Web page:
(Acido)bacterial diversity in space and time
|Other Titles:||(Acido)bakterielle Diversität in Zeit und Raum||Authors:||Richter-Heitmann, Tim||Supervisor:||Friedrich, Michael W.||1. Expert:||Friedrich, Michael W.||2. Expert:||Diekmann, Martin||Abstract:||
Recent technological achievements enabled microbiologists to fully grasp the vast diversity of microbial life that is resident in soils, highly complex matrices of alternating micro-habitats on very small scales. Since then, microbial community composition has been catalogued for many different terrestrial habitats. This triggered the investigation and definition of processes which shape these communities. In most cases, the environment determines community composition, and similar habitats may feature similar microbial communities despite being far apart. However, some habitats have been described as subjected to pronounced neutral processes, which are dispersal, ecological drift or speciation. The balance between these process types is now the subject of many studies looking at microbial communities. It is also clear that these processes need to be monitored on both temporal and spatial scales, as the two dimensions are inseparably interlinked. However, most microbial studies deal with only one aspect, but do not control for the other. In this work, the outcome of a highly sophisticated plot scale experiment is presented encompassing 358 sampling locations distributed between six intra-annual sampling points on a 10 m x 10 m unfertilized grassland site in the Swabian Alb. RNA was extracted from the A-horizon of each soil and the hypervariable region 3 of the ribosomal small subunit was amplified and sequenced with barcoded Illumina sequencing. Roughly 400 million eubacterial reads were obtained. The dataset was used to assess the population dynamics of Acidobacteria, as well as the spatio-temporal co-occurenze of functionally depending microorganism. Additionally, preliminary results motivated the assessment of common methods for the examination of rhizospheric communities. In combination, the diversity of bacterial communities in space and time was tested from different angles, reflecting different research question, and they all revealed a far more complex reality than previously thought.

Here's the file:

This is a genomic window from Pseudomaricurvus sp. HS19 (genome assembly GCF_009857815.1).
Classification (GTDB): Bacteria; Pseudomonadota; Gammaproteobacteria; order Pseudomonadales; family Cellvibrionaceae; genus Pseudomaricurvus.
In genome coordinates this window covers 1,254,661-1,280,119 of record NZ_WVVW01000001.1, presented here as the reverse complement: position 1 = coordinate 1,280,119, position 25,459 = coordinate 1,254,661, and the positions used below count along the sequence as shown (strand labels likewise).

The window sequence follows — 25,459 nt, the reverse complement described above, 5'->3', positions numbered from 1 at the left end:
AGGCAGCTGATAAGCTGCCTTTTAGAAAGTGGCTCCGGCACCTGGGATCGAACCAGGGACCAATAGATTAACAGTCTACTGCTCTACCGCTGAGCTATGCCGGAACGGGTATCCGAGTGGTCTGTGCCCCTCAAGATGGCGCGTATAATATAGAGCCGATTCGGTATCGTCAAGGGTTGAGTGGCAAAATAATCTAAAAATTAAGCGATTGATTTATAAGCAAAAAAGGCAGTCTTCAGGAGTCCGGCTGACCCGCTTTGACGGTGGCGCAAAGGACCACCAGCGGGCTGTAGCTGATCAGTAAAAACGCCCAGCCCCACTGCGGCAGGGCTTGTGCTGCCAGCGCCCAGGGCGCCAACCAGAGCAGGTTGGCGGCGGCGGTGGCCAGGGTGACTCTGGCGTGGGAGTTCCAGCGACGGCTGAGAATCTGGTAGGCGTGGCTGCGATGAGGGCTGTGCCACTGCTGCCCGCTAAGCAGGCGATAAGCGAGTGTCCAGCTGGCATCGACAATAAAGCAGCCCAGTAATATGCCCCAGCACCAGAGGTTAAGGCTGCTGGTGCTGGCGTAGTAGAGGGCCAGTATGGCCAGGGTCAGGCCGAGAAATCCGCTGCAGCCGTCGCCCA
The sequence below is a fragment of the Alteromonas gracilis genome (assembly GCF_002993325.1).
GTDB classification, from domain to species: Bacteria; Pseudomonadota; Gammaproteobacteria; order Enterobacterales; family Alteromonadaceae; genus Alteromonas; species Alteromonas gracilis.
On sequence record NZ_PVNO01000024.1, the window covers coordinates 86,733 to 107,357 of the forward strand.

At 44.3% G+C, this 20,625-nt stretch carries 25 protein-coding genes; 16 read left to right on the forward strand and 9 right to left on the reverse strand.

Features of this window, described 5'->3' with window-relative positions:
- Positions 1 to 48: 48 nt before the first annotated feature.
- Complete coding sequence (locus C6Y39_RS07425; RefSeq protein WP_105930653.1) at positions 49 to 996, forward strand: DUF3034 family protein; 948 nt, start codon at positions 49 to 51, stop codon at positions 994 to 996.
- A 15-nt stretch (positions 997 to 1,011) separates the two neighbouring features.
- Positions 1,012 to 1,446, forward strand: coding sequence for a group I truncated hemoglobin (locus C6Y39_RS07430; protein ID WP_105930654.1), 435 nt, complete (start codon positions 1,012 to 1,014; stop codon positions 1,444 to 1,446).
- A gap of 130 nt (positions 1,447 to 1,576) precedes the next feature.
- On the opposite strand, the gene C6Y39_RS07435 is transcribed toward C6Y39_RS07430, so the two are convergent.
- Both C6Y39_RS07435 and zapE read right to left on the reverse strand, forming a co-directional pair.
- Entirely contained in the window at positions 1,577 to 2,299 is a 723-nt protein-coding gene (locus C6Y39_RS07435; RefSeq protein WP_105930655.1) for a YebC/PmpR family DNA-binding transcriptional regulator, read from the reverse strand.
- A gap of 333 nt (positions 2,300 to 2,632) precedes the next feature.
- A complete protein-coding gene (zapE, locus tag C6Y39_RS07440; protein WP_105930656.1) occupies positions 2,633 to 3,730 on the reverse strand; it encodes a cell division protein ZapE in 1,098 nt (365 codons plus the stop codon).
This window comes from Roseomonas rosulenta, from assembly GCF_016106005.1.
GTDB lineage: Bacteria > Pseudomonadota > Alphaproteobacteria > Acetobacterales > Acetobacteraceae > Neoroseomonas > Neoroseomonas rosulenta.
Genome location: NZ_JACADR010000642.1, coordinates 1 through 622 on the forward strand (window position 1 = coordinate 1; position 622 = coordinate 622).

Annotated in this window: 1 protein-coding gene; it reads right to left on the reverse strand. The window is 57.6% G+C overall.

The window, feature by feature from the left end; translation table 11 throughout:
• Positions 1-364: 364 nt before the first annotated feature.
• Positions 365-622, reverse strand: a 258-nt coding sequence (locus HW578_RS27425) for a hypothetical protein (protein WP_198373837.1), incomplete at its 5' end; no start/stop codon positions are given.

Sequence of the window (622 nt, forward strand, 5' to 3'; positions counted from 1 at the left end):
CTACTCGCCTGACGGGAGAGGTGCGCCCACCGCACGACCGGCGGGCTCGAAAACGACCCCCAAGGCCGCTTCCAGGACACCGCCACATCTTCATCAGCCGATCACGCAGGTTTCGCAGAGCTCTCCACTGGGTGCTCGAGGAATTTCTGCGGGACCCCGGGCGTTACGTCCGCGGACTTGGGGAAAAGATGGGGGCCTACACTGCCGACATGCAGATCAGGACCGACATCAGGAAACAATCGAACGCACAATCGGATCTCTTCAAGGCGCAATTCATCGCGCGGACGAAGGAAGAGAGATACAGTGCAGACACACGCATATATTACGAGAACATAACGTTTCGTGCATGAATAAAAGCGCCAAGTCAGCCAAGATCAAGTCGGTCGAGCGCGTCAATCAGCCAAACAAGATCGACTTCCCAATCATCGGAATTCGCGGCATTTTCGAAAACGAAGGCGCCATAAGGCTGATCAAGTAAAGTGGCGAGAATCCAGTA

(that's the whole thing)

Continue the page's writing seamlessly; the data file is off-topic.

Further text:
|Keywords:||Microbiology, Soil Sciences, Rhizosphere, Terrestrial Microbiology, Environmental Microbiology, Microbial Ecology, Neutral Theory, Nitrification, Diversity, Spatial Statistics in Microbiology, Generalized Additive Models||Issue Date:||19-Dec-2016||URN:||urn:nbn:de:gbv:46-00105651-11||Institution:||Universität Bremen||Faculty:||FB2 Biologie/Chemie|
|Appears in Collections:||Dissertationen|
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